I returned to Nice to catch the last flight to return to Barcelona. I also saw the same two couple (looked like a young couple with the lady's parents) that came with me on the bus from Nice to Monaco. Previously on the bus, we shared a brief smile. The young lady came to me and asked something in Spanish, "blablabla, Moh-nuh-koh?" I understood she was asking something about Monaco. But not sure what is that she is asking about. I smiled and replied, "Sorry, I do not understand." I hate to say that. But unfortunately, I am not great at picking up with natural languages. :( She replied, "Monaco - good?" while giving a thumbs-up gesture. I said, "ah, yes, yes, good." giving back a thumbs-up, and asked her back, "And you? How was it?" She replied, "Yes, good! good!!" with a big smile. We all boarded the flight. I am happy to know that it is not just me doing this crazy travel of a same day return flight to Nice from Barcelona just to go to Monaco and return on the same day. There were 5 of us, including the young and old couple. I am not alone in this world. We are all similar in our uniqueness.

Airport Stories

The beautiful French Riviera (Côte d'Azur)
I am waiting for the flight to return to Lisboa in the Barcelona airport. Yesterday was a crazy day. First time in my life I had a return flight on the same day, from/to Barcelona and Nice. And also a non-stop walk across Monaco, stopping only for lunch. The French Rivera is a beautiful region. I enjoyed the view from the bus as it passes by with the view of mountains covered by clouds and glimpses of the Mediterranean sea with yachts. Barcelona airport does not seem to have free wifi in the airside. At least where I am sitting, has not even a slight trace of public wifi. I write this blog post sitting on the seats on gEdit, saving it to post when I return to the civilization where I have the Internet access.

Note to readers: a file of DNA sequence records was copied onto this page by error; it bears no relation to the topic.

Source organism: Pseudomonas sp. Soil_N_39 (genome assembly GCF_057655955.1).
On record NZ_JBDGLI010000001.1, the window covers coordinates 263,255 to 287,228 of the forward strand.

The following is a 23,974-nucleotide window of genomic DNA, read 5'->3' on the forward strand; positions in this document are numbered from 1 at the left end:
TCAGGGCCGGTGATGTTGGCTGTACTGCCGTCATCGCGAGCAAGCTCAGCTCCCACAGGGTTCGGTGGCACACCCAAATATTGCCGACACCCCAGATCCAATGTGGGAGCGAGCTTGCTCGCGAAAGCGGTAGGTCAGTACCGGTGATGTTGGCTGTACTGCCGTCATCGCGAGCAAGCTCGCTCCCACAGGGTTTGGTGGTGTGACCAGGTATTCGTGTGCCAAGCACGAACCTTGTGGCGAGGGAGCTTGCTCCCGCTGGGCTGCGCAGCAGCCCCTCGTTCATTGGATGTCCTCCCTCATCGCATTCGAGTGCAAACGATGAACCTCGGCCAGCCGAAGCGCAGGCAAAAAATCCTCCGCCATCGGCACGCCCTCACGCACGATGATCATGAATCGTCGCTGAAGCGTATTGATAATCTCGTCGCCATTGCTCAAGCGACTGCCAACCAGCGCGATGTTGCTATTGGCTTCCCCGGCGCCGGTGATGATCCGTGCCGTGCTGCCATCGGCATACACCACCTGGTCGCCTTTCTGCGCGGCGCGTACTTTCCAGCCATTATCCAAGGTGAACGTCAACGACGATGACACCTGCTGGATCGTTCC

The Jeju Algorithm

I like to travel with minimal or random plans. Traveling to Jeju was remarkable. But it did give some challenges in unplanned random moves, due to the language barrier. Google maps were showing in Korean. It is easy to read sentences in foreign languages as long as the language is written in a script that you can read (such as a Latin script). But that is not the case with Korean.

The locals in Jeju were amicable and came towards to help us with directions even without we asking. But unfortunately, most of them were able to speak only Korean. Then, there are information screens in every other bus stop. Though they are supposed to work in many languages including Korean, English, and Chinese, the touch screen was not working correctly, and it was nearly impossible to change the language in many of those machines. Buses had the information in English, such as the next stop, and the stop after that.